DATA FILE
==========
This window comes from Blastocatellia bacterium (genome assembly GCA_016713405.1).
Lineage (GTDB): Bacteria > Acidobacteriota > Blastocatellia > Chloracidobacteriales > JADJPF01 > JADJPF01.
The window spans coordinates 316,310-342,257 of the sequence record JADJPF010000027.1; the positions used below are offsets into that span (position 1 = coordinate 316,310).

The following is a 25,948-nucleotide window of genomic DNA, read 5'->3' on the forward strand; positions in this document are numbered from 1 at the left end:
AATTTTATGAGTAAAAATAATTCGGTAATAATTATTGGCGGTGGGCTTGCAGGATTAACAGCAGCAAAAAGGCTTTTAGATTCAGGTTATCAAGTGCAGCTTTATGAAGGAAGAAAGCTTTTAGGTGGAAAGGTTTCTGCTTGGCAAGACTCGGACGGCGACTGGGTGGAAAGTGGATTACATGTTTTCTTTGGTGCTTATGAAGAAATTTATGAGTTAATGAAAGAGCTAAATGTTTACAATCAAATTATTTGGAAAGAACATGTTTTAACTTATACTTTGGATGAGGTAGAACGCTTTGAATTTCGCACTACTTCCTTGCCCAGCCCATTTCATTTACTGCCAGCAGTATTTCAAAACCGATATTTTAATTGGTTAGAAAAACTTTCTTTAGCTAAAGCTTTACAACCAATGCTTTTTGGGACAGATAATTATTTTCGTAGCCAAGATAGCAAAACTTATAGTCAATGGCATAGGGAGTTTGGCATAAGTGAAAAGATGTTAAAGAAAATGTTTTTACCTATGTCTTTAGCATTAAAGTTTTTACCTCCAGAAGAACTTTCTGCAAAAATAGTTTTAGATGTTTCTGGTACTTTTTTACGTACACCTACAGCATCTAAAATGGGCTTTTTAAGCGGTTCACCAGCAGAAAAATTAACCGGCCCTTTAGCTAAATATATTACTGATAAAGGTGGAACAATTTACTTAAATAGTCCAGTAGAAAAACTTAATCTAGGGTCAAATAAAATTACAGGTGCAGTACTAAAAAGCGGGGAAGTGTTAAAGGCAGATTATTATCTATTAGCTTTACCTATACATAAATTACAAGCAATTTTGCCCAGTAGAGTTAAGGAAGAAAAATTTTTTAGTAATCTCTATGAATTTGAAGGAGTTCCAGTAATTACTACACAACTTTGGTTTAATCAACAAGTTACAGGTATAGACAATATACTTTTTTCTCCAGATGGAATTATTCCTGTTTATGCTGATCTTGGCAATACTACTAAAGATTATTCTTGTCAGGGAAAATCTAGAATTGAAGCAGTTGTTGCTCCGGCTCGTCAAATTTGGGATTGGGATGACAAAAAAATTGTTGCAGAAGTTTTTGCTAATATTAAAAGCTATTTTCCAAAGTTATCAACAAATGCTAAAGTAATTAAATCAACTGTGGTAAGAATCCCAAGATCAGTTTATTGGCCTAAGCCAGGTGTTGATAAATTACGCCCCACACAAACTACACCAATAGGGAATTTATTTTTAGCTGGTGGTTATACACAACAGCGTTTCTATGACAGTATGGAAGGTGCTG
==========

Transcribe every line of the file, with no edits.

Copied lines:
This window comes from Blastocatellia bacterium (genome assembly GCA_016713405.1).
Lineage (GTDB): Bacteria > Acidobacteriota > Blastocatellia > Chloracidobacteriales > JADJPF01 > JADJPF01.
The window spans coordinates 316,310-342,257 of the sequence record JADJPF010000027.1; the positions used below are offsets into that span (position 1 = coordinate 316,310).

The following is a 25,948-nucleotide window of genomic DNA, read 5'->3' on the forward strand; positions in this document are numbered from 1 at the left end:
AATTTTATGAGTAAAAATAATTCGGTAATAATTATTGGCGGTGGGCTTGCAGGATTAACAGCAGCAAAAAGGCTTTTAGATTCAGGTTATCAAGTGCAGCTTTATGAAGGAAGAAAGCTTTTAGGTGGAAAGGTTTCTGCTTGGCAAGACTCGGACGGCGACTGGGTGGAAAGTGGATTACATGTTTTCTTTGGTGCTTATGAAGAAATTTATGAGTTAATGAAAGAGCTAAATGTTTACAATCAAATTATTTGGAAAGAACATGTTTTAACTTATACTTTGGATGAGGTAGAACGCTTTGAATTTCGCACTACTTCCTTGCCCAGCCCATTTCATTTACTGCCAGCAGTATTTCAAAACCGATATTTTAATTGGTTAGAAAAACTTTCTTTAGCTAAAGCTTTACAACCAATGCTTTTTGGGACAGATAATTATTTTCGTAGCCAAGATAGCAAAACTTATAGTCAATGGCATAGGGAGTTTGGCATAAGTGAAAAGATGTTAAAGAAAATGTTTTTACCTATGTCTTTAGCATTAAAGTTTTTACCTCCAGAAGAACTTTCTGCAAAAATAGTTTTAGATGTTTCTGGTACTTTTTTACGTACACCTACAGCATCTAAAATGGGCTTTTTAAGCGGTTCACCAGCAGAAAAATTAACCGGCCCTTTAGCTAAATATATTACTGATAAAGGTGGAACAATTTACTTAAATAGTCCAGTAGAAAAACTTAATCTAGGGTCAAATAAAATTACAGGTGCAGTACTAAAAAGCGGGGAAGTGTTAAAGGCAGATTATTATCTATTAGCTTTACCTATACATAAATTACAAGCAATTTTGCCCAGTAGAGTTAAGGAAGAAAAATTTTTTAGTAATCTCTATGAATTTGAAGGAGTTCCAGTAATTACTACACAACTTTGGTTTAATCAACAAGTTACAGGTATAGACAATATACTTTTTTCTCCAGATGGAATTATTCCTGTTTATGCTGATCTTGGCAATACTACTAAAGATTATTCTTGTCAGGGAAAATCTAGAATTGAAGCAGTTGTTGCTCCGGCTCGTCAAATTTGGGATTGGGATGACAAAAAAATTGTTGCAGAAGTTTTTGCTAATATTAAAAGCTATTTTCCAAAGTTATCAACAAATGCTAAAGTAATTAAATCAACTGTGGTAAGAATCCCAAGATCAGTTTATTGGCCTAAGCCAGGTGTTGATAAATTACGCCCCACACAAACTACACCAATAGGGAATTTATTTTTAGCTGGTGGTTATACACAACAGCGTTTCTATGACAGTATGGAAGGTGCTG